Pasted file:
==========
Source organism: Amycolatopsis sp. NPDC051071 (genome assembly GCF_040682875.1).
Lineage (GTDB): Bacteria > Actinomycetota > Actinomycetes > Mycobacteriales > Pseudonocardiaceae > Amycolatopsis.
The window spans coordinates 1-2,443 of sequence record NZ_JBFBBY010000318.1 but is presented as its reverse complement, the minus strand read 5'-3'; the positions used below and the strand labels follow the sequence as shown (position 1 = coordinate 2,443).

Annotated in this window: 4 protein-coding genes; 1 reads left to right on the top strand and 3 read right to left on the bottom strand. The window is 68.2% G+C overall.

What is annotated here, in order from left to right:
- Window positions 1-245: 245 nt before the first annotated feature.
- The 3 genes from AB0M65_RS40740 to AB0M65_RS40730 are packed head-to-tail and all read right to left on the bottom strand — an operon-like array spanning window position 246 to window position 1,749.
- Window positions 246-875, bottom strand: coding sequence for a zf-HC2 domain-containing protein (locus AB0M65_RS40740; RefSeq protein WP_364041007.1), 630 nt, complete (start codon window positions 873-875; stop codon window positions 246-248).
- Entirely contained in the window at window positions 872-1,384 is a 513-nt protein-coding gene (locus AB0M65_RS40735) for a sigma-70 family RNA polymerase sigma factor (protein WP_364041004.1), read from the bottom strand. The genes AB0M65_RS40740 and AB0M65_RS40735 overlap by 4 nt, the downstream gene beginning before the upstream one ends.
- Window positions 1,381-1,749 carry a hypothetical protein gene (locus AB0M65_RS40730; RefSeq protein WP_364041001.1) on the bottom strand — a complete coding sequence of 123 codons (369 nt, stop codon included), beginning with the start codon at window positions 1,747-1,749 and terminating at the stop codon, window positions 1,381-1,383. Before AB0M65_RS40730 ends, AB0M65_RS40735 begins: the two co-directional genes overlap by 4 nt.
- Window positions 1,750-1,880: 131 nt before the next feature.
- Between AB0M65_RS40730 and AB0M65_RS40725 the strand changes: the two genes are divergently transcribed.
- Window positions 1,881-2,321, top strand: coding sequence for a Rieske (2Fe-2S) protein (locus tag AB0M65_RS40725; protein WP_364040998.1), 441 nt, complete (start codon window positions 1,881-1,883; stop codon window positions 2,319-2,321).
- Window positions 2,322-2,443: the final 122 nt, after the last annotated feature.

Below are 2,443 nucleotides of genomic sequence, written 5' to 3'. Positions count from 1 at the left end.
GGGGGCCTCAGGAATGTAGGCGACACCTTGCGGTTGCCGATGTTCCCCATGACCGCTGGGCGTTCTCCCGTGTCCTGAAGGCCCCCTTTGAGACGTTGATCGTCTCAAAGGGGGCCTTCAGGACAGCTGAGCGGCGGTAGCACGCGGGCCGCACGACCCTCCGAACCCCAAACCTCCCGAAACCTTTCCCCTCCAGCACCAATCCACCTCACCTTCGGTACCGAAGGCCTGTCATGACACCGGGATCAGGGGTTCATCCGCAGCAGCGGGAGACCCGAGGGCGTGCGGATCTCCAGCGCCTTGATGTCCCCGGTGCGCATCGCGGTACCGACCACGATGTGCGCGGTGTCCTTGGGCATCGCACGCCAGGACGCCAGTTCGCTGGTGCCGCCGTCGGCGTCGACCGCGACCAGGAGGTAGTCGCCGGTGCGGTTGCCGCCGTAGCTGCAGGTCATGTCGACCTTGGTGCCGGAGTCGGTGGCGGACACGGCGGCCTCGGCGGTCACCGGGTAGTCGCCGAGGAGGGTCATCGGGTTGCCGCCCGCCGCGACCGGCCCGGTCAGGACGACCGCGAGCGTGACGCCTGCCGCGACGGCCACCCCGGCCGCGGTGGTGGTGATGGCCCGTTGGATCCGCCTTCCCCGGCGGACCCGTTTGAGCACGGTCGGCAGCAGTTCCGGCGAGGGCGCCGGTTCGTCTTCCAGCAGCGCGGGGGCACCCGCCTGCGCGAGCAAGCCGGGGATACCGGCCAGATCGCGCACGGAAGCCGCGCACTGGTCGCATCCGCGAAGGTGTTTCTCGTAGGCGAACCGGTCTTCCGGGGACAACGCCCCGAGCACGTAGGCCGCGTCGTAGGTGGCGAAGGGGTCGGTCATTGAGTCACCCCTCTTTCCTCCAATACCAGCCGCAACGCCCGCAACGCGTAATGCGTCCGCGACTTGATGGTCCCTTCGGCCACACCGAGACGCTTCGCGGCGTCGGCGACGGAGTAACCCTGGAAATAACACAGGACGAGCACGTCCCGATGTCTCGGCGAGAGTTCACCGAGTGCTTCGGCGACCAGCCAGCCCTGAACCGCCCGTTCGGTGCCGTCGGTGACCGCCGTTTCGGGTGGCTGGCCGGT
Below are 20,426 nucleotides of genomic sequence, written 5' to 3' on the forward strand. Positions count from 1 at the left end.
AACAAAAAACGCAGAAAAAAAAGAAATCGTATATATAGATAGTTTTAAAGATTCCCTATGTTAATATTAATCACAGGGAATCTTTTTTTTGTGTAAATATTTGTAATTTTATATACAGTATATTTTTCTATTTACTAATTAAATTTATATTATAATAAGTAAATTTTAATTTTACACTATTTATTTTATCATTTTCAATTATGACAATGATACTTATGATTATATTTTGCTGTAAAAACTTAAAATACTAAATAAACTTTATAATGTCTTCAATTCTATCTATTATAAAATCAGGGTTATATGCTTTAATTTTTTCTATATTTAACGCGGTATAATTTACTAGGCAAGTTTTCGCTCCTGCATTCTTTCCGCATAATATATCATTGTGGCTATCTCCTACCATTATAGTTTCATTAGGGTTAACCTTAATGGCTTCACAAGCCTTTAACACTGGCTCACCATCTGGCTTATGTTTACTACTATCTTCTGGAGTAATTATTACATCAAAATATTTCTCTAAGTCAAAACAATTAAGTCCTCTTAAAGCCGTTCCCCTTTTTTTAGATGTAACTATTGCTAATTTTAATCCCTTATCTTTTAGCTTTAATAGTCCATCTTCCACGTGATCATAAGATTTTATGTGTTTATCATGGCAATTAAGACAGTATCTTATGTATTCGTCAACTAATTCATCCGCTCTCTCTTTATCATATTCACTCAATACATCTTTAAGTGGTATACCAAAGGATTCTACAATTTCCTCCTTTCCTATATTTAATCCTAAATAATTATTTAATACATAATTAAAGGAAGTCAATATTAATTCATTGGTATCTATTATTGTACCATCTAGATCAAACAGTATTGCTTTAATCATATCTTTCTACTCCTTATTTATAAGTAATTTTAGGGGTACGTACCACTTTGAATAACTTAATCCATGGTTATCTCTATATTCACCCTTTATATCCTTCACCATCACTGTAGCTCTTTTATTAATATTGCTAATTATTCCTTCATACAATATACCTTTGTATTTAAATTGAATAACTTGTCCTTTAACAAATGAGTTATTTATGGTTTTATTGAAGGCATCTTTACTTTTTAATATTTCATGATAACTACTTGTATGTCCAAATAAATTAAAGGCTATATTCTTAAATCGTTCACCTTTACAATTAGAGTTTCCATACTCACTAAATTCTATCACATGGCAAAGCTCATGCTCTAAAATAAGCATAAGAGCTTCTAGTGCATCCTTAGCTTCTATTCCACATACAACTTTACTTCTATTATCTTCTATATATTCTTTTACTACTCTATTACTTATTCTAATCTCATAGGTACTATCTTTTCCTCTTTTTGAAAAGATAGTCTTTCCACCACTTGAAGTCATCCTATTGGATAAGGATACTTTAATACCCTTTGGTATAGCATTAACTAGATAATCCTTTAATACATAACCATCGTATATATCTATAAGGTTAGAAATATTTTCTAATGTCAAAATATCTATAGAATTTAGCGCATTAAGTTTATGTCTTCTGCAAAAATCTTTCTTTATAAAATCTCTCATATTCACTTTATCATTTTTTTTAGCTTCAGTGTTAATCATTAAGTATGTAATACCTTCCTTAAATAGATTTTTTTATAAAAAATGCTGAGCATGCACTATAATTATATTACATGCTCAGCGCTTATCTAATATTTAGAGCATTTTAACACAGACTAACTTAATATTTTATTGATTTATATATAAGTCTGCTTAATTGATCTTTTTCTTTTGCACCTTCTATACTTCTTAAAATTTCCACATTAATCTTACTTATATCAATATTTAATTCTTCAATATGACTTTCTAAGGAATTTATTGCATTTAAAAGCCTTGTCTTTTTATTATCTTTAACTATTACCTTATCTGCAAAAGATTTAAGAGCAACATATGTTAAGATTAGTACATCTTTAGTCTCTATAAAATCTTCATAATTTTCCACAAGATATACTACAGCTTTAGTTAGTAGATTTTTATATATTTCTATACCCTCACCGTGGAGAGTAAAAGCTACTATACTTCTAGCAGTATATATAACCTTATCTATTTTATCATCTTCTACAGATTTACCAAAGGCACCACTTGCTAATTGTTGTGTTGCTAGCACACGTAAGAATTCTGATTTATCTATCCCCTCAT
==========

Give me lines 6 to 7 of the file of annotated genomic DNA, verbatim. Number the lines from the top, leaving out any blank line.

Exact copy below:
- Window positions 1-245: 245 nt before the first annotated feature.
- The 3 genes from AB0M65_RS40740 to AB0M65_RS40730 are packed head-to-tail and all read right to left on the bottom strand — an operon-like array spanning window position 246 to window position 1,749.